Attorneys Mark Fickes and Elena Condes will meet in a November runoff in the race to assume the judicial robe being left by retiring Alameda County Superior Court Judge Carol Brosnahan. Election returns showed a tight race between Fickes and Condes for first-place in the primary. Condes currently leads the three-person race with 41.73 percent (130,993 votes), followed by Fickes at 37.45 percent (117,565 votes). Administrative law judge Lillia Szelenyi came in a distant third with 20.82 percent (65,374 votes), according to returns posted by the Alameda County Registrar.

In Other News …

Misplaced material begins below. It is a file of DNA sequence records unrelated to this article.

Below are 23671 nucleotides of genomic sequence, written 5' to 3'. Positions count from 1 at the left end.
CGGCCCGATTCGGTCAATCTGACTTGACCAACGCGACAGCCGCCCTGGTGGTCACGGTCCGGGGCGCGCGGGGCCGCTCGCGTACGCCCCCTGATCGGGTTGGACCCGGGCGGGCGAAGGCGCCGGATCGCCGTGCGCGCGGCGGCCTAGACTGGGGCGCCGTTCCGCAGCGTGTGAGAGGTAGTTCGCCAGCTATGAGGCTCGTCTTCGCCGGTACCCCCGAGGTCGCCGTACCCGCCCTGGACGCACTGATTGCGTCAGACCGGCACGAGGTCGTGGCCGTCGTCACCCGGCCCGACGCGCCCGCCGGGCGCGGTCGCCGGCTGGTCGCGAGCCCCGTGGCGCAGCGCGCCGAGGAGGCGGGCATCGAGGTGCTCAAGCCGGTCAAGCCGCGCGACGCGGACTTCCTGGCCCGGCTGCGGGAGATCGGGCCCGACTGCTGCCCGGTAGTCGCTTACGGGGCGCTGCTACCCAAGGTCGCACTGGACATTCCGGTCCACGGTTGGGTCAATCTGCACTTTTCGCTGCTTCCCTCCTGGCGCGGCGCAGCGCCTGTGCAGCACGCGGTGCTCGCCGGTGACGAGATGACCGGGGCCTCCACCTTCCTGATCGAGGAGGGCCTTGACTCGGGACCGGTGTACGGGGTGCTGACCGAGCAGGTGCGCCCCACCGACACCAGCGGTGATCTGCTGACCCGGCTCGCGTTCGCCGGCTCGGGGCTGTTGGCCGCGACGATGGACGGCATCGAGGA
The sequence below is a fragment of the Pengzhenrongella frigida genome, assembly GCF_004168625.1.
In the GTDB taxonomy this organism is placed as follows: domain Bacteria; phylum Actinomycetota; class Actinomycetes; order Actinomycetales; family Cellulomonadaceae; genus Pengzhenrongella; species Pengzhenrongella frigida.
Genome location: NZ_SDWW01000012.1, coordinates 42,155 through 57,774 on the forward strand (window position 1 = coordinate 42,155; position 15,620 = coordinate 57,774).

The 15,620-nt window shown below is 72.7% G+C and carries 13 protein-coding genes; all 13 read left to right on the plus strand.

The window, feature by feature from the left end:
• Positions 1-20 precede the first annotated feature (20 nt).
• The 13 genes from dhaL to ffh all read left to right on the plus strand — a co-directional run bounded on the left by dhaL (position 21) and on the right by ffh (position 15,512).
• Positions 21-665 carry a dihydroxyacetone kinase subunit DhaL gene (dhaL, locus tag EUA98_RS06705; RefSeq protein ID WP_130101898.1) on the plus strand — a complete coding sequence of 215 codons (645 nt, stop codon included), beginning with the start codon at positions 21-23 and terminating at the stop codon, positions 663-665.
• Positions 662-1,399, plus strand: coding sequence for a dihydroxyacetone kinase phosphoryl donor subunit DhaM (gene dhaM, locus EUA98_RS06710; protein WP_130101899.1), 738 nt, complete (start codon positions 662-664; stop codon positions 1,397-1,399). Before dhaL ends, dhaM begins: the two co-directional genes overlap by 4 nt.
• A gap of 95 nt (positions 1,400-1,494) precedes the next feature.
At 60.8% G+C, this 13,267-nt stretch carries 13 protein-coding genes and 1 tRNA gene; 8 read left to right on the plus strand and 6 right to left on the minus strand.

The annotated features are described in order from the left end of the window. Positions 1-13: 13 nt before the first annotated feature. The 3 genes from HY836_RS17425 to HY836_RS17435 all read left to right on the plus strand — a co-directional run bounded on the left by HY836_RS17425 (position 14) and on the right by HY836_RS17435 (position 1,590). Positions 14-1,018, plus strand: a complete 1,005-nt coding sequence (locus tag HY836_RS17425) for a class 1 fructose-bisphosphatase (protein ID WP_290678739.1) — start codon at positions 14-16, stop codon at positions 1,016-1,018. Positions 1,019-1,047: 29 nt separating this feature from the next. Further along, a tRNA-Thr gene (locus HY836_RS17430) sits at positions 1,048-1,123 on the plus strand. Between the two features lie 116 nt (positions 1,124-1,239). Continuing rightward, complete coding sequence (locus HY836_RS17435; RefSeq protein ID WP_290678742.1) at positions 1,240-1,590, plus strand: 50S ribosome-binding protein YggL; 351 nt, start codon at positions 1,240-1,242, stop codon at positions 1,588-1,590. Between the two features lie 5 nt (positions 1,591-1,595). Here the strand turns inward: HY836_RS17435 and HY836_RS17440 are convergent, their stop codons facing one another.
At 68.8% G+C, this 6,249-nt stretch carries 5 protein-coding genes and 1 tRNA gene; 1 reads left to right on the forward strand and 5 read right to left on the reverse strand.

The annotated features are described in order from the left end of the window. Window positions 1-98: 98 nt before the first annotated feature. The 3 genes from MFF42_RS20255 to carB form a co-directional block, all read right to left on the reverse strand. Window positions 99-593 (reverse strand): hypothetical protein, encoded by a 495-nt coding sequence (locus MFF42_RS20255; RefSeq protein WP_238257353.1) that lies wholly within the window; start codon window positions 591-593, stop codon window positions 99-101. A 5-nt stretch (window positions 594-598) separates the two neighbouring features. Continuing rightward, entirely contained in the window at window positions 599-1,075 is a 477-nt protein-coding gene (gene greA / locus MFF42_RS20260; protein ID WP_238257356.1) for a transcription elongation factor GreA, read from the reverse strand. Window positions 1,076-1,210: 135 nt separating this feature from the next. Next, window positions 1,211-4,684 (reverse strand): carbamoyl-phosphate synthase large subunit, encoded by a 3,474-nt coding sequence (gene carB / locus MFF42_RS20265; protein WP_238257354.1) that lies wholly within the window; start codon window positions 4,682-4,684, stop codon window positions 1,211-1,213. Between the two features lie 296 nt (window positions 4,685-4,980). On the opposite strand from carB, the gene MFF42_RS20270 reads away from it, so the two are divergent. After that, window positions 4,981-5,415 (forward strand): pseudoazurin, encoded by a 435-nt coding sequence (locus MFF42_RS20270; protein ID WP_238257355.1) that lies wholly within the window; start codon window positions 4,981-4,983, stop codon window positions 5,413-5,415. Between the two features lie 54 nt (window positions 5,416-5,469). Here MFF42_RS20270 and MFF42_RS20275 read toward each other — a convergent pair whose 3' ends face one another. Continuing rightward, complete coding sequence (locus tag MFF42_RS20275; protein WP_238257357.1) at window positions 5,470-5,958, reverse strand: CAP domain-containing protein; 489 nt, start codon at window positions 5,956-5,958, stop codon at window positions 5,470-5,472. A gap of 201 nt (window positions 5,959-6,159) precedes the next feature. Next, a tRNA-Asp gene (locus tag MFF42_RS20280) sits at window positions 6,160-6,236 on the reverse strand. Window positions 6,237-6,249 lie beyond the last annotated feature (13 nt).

The Grand Princess cruise ship docked at the Port of Oakland on Monday with up to 21 coronavirus patients among its 3,500 passengers, KPIX reported. Disembarking passengers will undergo testing and some will be ferried to military bases across the country. … A Berkeley resident who traveled recently to Italy contracted the coronavirus, Berkeleyside reported. The case is deemed mild, and the patient is currently resting at home. … BART ridership has dropped eight percent since the last week of February due to public concerns over the coronavirus, the San Francisco Chronicle reported, but anecdotal evidence suggested that current ridership is down far more than that modest decline. … A host of East Bay schools have cancelled classes or events due to fears of the virus, including UC Berkeley, which intends to offer all classes via the Internet. … Gov. Gavin Newson and state Insurance Commissioner Ricardo Lara directed insurance companies to cover the costs of testing for the coronavirus, the Sacramento Bee reported. …